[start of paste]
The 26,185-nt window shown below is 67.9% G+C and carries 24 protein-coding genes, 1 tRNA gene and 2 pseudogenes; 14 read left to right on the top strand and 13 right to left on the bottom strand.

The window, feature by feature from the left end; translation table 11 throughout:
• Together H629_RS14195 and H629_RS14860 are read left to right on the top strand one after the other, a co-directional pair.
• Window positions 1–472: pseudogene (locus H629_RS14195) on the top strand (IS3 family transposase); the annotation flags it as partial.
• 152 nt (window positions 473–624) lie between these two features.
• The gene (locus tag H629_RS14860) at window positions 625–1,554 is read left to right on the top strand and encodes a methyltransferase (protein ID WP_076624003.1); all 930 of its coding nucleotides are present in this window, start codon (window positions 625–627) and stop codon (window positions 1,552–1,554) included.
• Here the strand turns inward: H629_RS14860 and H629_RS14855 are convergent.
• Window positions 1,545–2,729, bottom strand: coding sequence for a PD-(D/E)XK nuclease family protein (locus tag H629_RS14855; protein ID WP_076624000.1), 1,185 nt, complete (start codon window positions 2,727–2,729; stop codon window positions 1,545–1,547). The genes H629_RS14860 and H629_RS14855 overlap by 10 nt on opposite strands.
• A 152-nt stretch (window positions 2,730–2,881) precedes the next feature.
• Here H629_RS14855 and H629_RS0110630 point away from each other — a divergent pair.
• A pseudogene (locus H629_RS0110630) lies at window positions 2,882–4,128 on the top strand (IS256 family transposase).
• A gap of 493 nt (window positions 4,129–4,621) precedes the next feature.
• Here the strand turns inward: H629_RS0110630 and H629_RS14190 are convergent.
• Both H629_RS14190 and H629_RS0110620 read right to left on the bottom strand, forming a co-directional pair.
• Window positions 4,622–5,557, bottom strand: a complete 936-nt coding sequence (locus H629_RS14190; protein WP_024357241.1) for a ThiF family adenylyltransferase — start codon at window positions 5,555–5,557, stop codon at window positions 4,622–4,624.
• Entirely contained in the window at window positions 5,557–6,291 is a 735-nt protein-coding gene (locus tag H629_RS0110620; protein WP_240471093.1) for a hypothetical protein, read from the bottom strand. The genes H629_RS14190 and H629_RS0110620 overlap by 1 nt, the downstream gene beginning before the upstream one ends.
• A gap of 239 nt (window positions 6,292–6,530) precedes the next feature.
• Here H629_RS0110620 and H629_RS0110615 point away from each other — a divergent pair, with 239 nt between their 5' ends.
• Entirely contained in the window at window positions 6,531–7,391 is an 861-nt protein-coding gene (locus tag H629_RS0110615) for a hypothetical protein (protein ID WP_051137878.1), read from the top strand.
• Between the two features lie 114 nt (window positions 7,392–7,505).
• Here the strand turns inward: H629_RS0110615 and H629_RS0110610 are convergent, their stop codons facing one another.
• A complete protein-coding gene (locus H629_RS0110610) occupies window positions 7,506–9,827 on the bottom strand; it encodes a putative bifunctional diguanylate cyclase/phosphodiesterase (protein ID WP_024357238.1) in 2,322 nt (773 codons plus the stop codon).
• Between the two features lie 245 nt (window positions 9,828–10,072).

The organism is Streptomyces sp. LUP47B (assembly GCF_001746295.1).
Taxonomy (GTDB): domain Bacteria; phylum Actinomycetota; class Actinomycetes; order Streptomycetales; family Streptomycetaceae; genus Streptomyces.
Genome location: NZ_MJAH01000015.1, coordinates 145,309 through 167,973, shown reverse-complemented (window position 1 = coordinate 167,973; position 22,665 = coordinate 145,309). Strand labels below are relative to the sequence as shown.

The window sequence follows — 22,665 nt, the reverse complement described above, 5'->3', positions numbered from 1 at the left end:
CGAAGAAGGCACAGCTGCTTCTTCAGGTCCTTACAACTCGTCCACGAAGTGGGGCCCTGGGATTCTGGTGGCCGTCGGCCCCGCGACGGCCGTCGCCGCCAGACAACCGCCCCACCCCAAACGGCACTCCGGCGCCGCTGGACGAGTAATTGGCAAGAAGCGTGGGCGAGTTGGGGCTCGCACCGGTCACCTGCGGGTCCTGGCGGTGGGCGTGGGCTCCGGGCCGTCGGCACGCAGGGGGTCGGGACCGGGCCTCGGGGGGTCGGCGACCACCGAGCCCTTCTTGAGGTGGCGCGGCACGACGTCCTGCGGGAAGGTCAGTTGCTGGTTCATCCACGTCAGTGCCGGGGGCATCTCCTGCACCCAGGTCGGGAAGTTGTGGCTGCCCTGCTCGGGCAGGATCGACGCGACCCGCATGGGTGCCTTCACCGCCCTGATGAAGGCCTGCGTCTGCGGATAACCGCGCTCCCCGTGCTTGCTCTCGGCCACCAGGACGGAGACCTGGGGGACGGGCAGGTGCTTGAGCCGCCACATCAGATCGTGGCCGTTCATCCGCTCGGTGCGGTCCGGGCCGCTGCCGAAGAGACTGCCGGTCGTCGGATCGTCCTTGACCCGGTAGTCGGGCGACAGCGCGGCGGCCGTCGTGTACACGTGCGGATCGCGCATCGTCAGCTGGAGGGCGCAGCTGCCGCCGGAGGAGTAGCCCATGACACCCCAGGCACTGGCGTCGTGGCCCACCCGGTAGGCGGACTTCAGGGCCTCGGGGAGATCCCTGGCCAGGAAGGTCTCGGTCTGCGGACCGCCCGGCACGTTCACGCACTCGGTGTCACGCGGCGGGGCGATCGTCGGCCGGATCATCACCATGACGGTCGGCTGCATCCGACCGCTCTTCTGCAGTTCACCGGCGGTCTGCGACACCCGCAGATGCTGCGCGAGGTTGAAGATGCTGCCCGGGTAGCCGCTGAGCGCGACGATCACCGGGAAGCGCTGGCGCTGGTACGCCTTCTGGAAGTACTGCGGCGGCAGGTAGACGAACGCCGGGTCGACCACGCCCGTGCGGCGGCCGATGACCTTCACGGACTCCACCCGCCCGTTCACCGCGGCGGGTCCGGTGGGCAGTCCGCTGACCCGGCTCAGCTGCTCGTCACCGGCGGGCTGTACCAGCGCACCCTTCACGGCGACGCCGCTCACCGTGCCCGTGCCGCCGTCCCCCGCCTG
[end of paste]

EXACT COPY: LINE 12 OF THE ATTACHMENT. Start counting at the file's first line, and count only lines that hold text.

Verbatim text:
• A gap of 493 nt (window positions 4,129–4,621) precedes the next feature.